Apigenin-induced cell cycle arrest at G2/M in human colon cancer cells

Date
2001-01-01
Authors
Chung, Chilly
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Food Science and Human Nutrition
Abstract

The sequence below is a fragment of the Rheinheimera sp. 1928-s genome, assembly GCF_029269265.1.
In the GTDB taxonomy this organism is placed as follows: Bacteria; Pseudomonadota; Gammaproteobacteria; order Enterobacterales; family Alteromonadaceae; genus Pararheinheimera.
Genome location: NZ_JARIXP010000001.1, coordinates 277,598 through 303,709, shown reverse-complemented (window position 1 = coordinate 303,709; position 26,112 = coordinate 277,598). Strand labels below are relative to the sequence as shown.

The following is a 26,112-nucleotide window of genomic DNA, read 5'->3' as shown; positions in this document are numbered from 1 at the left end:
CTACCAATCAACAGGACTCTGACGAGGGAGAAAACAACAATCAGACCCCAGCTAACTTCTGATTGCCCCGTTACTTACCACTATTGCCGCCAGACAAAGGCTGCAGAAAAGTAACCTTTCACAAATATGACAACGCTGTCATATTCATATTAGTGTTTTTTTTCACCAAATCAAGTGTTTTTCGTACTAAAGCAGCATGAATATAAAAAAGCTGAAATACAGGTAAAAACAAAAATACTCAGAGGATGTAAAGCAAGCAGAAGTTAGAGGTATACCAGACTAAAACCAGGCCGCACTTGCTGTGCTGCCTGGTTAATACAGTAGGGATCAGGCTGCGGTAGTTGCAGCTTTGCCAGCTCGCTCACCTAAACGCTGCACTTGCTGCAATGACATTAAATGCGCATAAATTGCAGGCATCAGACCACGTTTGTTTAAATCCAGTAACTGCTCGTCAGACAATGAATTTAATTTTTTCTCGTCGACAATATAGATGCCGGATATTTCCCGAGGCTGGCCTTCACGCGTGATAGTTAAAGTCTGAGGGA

A diet rich in fruits and vegetables is associated with a reduced incidence of many cancers, including colon cancer, and apigenin, a plant flavonoid, may contribute to this effect. Apigenin was previously shown to induce G2/M cell cycle arrest in three different human colon cancer cell lines that have APC mutations (SW480, HT29 and CaCo2). In this study, we assessed the importance of the APC tumor suppressor mutation in relation to the ability of apigenin to induce cell cycle arrest. The cell model system utilized for this study consisted of HT29-APC cells, which contain an inducible (methallothionine promoter) wild-type APC gene characterized by an increase in apoptosis in cultured HT29-APC cells treated with 100[Mu]M ZnCl2. HT29-GAL cells, containing β-galactosidase plasmid, served as the control. Apigenin treatment (from O[Mu]M to 80[Mu]M) for 48 hours resulted in a significant (P<0.05) reduction in the cell number concurrent with flow cytometry results showing a dose-dependent accumulation of cells in G2/M phase in uninduced HT29-APC and HT29-GAL cells. Terminal Deoxytransferase-Mediated Deoxyuridine NickEnd-Labeling (TUNEL) assay determined a significant (P<0.05) increase in the percentage of apoptotic HT29-APC cells when treated with O[Mu]M apigenin and 100[Mu]M of ZnCl2 after 120hr (induction of wild-type APC gene). Additionally, apigenin treatment (80[Mu]M) appeared to enhance the sensitivity of the HT29-APC cells to apoptosis when treated with ZnCl2. Alternatively, the percentage of apoptotic cells did not change in the HT29-APC cells when treated with apigenin alone or in the HT29-GAL cells when treated with either apigenin and/or ZnCl2. Flow cytometric analysis showed an increase (P<0.05) in the percentage of cells in G2/M when HT29-APC cells were treated with 80[Mu]M apigenin for 120 hr. This increase was not present in HT29-APC cells when treated with both 80[Mu]M apigenin and 100[Mu]iM ZnCl2 for 120hr. Nevertheless, the apigenin-treated HT29-GAL cells showed a significant (p<0.05) accumulation of cells in G2/M regardless of the presence of ZnCl2. Decreased cell numbers reflected the cell cycle arrest and apoptosis results. These results suggest that APC dysfunction may be critical for apigenin to induce cell cycle arrest in human colon cancer cell lines.

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